Under the law, “constructive possession exists when the drug is under the dominion and control of the accused or when he has the right to exercise dominion and control over the place where it is found. Exclusive possession or control is not necessary.”

Did the lawyers exercise any dominion or control of the bar? Did they even have the right to exercise any control over the bar? Let’s put it this way… Can they take their friends there and give them drinks on the house? No.

The lawyers were present at the search area for two reasons: (1) to ensure that the search warrant is correctly implemented, and (2) to document search and note the chain of custody. The lawyers were not managing the bar. I’m sure that nobody could order cocktails from them, and that they would have to buy their own beer from the place. They did not have any right to exercise control or dominion over the place. They were there only to witness and document the implementation of the search warrant.

Perhaps a reason the police charged them that was to justify their detention for more than 18 hours. Otherwise, the lawyers can charge the officers involved for arbitrary detention. The officers can be sacked or even jailed for this.

 

Conclusion

The lawyers should have been subject to inquest just like any arrested detainee.  Instead, the Office of the City Prosecutor sent a release order to the police station. The order required the police to release the three lawyers because they did not state what acts of the lawyers constituted crimes. But instead of dismissing the case outright, the prosecutor gave the police another chance to charge them. We’ll see how this develops.

An additional complication here is that any evidence found AFTER the policemen arrested the lawyers could be put into question. The police removed the lawyers while they were observing implementation of the warrant. So, any evidence that turned up after can questioned. A judge can even dismiss the case for reasonable doubt because of how the evidence was gathered. Those accused can even question the motives of the police in removing legal counsel during the search itself.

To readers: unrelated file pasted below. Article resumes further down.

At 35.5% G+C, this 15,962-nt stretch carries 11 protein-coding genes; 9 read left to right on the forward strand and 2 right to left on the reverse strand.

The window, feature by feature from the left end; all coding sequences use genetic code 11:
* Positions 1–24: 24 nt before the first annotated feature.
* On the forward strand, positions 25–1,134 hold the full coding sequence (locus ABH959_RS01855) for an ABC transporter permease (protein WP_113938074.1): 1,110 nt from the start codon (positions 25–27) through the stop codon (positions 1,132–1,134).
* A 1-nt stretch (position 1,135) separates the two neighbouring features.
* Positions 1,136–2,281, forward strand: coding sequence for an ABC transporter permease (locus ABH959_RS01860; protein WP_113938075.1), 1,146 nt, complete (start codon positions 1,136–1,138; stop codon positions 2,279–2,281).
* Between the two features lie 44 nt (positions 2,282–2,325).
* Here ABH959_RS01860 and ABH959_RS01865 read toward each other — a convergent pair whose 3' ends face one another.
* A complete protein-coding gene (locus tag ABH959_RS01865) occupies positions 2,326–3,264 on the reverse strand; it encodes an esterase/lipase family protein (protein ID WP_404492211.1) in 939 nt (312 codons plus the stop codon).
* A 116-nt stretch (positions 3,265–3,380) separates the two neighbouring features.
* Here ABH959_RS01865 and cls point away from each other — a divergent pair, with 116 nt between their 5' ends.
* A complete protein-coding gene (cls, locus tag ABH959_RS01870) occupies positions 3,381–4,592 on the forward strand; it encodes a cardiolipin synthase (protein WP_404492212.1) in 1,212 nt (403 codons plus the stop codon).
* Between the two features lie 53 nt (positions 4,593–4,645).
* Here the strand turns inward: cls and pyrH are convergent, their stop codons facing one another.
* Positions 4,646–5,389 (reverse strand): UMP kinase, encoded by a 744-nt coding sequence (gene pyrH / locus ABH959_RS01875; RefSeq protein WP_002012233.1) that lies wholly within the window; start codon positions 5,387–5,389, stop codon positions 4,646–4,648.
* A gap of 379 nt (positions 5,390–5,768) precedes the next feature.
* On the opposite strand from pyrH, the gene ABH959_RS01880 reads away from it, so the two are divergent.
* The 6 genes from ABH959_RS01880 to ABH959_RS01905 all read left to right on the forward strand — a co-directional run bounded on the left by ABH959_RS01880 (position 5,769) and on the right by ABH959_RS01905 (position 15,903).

Precautionary hold departure orders (PHDO)

The Supreme Court issued new rules on precautionary hold departure orders (PHDO). The Rule on Precautionary Hold Departure Orders was approved by the Supreme Court on April 7, 2018. It will take effect 15 days after it is published in a newspaper of general circulation. In the meantime, the applications for hold departure orders pending before the trial courts under the old rules should still be acted upon as soon as possible.

The Supreme Court issued the Rules on Precautionary Hold Departure Orders on August 7, 2018

Precautionary Hold Departure Orders or PHDO

A PHDO is “an order in writing issued by a court commanding the Bureau of Immigration to prevent  any attempt by a person suspected of a crime from leaving to depart the Philippines.”

The rules on PHDO authorizes the Regional Trial Court (RTC) to issue a PHDO in cases where an accused is facing a charge where the minimum penalty is at least six (6) years and one (1) day.

Under the current rule (OCA Circular 39-97), the RTC can only issue issue a HDO when the case is already before it, and has already undergone preliminary investigation.

Major difference between a PHDO and a HDO

But a PHDO is different from a HDO.

There is no need for preliminary investigation for the RTC to issue a PHDO (unlike an HDO). It only requires a determination that “that there is a high probability that the subject will depart from the Philippines to evade arrest and prosecution of a crime against him or her.” 

The precautionary hold departure order is issued ex parte. This means that it can be issued only with the the participation of the prosecutor. A prosecutor applies for a PHDO before a regional trial court in the same way that he applies for a search warrant. Based on what the complaint states, the judge makes a finding of probable cause solely  for the purpose of issuing a PHDO. Afterwards, a copy of the PHDO along with the identity details of the accused are transmitted to the Bureau of Immigration where it would be put on the HDO list.

This finding is “without prejudice to the resolution by the prosecutor of any criminal complaint during the preliminary investigation.” That means that once the prosecutor conducts preliminary investigation it can be lifted. In preliminary investigation, the accused presents his defenses and the prosecutor then determines if there is probable cause. If there is no probable cause, the PHDO is withdrawn.